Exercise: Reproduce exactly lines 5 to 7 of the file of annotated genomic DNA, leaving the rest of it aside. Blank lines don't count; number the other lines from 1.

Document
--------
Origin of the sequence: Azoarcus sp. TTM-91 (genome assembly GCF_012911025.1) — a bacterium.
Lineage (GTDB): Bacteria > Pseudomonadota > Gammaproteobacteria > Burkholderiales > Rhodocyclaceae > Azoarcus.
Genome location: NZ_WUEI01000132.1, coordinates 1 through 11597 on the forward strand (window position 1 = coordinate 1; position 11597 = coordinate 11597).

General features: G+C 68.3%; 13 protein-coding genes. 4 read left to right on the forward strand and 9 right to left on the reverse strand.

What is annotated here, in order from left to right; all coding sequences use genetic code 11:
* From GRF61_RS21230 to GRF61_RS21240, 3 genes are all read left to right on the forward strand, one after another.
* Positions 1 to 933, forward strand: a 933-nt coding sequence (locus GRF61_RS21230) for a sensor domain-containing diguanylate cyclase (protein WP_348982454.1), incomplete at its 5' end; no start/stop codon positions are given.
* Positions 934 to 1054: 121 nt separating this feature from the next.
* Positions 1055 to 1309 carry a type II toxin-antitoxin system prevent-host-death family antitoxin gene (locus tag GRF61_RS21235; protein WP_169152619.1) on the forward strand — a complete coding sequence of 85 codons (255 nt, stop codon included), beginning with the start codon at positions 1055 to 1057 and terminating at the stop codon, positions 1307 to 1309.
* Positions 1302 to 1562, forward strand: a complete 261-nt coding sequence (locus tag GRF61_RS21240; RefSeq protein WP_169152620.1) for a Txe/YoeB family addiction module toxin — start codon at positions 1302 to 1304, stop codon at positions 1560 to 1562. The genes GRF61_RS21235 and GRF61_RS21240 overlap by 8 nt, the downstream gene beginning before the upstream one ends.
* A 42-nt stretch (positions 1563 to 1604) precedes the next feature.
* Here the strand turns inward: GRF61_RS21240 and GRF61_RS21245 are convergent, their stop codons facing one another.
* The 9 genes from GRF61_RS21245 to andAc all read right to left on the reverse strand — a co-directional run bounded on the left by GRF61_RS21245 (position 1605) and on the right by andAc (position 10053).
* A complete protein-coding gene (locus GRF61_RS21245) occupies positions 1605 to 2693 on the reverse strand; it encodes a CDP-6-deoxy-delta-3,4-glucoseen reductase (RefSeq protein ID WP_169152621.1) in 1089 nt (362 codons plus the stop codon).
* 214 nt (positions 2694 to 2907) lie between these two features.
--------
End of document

What is annotated here, in order from left to right; all coding sequences use genetic code 11:
* From GRF61_RS21230 to GRF61_RS21240, 3 genes are all read left to right on the forward strand, one after another.
* Positions 1 to 933, forward strand: a 933-nt coding sequence (locus GRF61_RS21230) for a sensor domain-containing diguanylate cyclase (protein WP_348982454.1), incomplete at its 5' end; no start/stop codon positions are given.